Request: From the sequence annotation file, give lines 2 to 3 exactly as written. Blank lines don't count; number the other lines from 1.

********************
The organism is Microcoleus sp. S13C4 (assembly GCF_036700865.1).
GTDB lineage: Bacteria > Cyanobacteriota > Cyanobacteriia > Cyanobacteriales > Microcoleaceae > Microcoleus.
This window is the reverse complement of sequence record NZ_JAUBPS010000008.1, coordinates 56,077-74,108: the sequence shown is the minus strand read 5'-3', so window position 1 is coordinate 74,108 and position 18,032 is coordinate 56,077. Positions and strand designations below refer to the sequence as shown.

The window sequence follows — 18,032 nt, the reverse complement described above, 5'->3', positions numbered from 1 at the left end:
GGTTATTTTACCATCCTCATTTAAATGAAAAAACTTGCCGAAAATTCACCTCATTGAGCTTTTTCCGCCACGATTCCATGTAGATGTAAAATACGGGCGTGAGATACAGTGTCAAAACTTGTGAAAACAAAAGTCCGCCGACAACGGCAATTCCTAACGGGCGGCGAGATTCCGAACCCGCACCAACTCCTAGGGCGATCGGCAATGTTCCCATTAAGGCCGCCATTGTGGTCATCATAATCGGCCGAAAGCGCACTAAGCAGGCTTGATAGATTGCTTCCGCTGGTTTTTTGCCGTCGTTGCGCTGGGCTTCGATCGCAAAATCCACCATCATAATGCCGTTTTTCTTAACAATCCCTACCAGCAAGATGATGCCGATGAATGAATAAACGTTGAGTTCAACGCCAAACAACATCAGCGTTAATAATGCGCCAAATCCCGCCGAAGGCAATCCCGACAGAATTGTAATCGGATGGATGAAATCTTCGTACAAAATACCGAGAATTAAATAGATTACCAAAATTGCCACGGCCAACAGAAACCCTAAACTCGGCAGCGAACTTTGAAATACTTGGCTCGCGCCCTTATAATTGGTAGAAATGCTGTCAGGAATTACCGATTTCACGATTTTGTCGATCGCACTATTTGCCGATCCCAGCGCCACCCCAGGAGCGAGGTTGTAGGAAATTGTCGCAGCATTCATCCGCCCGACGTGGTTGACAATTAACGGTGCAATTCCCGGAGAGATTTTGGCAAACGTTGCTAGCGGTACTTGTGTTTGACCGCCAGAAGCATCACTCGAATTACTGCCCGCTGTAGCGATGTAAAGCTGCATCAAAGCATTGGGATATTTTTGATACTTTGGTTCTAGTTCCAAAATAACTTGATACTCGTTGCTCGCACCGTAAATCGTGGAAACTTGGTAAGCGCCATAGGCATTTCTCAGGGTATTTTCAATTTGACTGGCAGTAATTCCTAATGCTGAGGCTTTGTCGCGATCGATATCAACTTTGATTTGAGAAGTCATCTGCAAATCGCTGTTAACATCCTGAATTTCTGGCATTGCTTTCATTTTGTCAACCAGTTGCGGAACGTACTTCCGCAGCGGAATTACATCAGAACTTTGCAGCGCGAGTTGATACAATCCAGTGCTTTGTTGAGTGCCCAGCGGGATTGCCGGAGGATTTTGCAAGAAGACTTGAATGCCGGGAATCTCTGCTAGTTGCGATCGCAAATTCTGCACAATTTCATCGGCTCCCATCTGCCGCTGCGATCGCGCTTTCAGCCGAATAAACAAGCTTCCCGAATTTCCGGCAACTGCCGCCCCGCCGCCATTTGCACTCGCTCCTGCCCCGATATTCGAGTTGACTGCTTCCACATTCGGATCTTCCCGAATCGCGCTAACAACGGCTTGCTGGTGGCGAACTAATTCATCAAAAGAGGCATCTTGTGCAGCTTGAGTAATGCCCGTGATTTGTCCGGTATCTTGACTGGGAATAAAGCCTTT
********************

GTDB lineage: Bacteria > Cyanobacteriota > Cyanobacteriia > Cyanobacteriales > Microcoleaceae > Microcoleus.
This window is the reverse complement of sequence record NZ_JAUBPS010000008.1, coordinates 56,077-74,108: the sequence shown is the minus strand read 5'-3', so window position 1 is coordinate 74,108 and position 18,032 is coordinate 56,077. Positions and strand designations below refer to the sequence as shown.